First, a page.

On Sept. 25, Real Madrid and Barcelona lost in La Liga on the same day for the first time since January 2015. Barça threw away the lead to lose 2-1 to the division's last-place club, Leganés, but Real Madrid couldn't take advantage hours later as it was thrashed 3-0 by Sevilla.
The headline that Barcelona-based newspaper Mundo Deportivo ran with the next morning told the story, not only of that day but of the season in general: "Barça bad, Madrid worse."
This is the unlikely story of La Liga in 2018. At a time when the gap between the rich and the poor of football has never been wider, why is one of the most financially disparate leagues in the world going against the trend and becoming increasingly unpredictable?
'Leaders, despite everything', said the front cover of Sport after Barcelona drew with Athletic Bilbao in September. For a club of Barcelona's standing, though, winning is not enough. It is expected that winning must be achieved with a certain joie de vivre. It should be 'leaders, because', not 'leaders, despite.'
In his attempts to win over a still sceptical fanbase, Ernesto Valverde has bought into this attitude, perhaps a bit too enthusiastically. Over €300m has been spent on adding Philippe Coutinho, Ousmane Dembélé and Malcom to an attack which didn't really need strengthening anyway. Even the most casual observer can see that Barcelona's real problems lie elsewhere.
Recently, against Betis, Lionel Messi scored twice but Barcelona lost - the first time that has ever happened. These are warning signs: Barcelona cannot always rely on outscoring the opposition. But attempts to address its defensive issues have been half-hearted and unsuccessful.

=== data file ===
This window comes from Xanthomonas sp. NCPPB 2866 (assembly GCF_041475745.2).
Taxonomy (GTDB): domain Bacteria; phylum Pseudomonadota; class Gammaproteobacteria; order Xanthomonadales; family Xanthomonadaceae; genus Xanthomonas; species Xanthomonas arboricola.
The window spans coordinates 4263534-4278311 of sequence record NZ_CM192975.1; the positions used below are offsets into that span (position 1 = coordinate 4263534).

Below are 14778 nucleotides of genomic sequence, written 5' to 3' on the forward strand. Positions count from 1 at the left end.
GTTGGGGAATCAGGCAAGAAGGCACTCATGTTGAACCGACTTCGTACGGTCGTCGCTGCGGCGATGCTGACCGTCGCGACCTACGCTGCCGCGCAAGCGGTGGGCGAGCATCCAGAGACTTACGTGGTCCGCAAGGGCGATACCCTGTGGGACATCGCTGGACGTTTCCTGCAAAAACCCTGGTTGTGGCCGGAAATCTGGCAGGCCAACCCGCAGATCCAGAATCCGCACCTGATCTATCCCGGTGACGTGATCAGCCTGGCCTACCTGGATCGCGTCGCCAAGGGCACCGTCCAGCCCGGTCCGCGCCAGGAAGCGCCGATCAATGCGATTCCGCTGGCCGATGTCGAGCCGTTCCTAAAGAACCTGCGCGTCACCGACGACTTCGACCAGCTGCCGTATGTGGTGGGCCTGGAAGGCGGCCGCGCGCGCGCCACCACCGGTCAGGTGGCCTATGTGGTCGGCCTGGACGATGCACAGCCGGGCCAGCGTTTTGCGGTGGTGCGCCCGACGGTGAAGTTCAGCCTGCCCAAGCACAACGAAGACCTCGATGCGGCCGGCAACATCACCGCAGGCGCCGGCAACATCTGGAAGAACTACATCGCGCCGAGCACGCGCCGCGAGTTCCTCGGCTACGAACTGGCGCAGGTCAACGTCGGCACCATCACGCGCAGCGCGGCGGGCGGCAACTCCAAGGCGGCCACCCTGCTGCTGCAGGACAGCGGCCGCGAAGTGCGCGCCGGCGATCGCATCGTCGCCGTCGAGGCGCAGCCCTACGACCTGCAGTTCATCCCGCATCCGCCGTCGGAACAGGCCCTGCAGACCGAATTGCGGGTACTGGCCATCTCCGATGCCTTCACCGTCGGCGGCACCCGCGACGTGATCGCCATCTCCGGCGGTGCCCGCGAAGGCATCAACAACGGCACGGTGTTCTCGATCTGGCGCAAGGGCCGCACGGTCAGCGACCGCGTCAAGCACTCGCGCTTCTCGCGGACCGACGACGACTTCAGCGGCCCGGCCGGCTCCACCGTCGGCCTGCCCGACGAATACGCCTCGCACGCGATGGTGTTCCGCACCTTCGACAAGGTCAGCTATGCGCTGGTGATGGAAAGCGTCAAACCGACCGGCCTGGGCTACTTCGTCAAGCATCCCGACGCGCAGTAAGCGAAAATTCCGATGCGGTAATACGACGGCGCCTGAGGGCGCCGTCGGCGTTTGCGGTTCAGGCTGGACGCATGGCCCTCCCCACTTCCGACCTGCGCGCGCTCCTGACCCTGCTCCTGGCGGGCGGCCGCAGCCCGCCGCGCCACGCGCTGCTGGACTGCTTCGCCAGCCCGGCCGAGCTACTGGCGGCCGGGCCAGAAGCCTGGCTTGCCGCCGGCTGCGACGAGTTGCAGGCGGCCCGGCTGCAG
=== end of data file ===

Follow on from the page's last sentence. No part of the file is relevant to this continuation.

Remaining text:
Yerry Mina lasted only eight months before he was sold to Everton. Clément Lenglet has had more red cards than clean sheets in La Liga so far. The latest rumors of a January move for 34-year-old Branislav Ivanović are not exactly encouraging, either. Valverde continues to put his faith in Gerard Piqué, a Barcelona legend but one who is clearly past his best.
If Barcelona's unrivalled dominance in Spain has made them complacent, Real Madrid's unparalleled success in Europe has had the same effect. A combination of luck, goalkeeping howlers and dark arts contributed to a third consecutive Champions League title last season, but that only papered over the cracks.
The loss of Cristiano Ronaldo was a potentially symbolic moment both for Real Madrid and for La Liga, as it shows Spain may be starting to lose its pulling power. Many of the Premier League’s top players, including La Liga targets like Raheem Sterling and Mohamed Salah, have signed new contracts in recent months, perhaps sensing that the power balance is shifting.
Ronaldo and Zinedine Zidane leaving at the same time created a perfect storm that sent Real into a tailspin. Like Barcelona, it was not proactive enough in the transfer window, failing to replace Ronaldo and leaving Karim Benzema and Gareth Bale to pick up the burden left behind. A five-game goal drought, unprecedented in club history, was the outcome.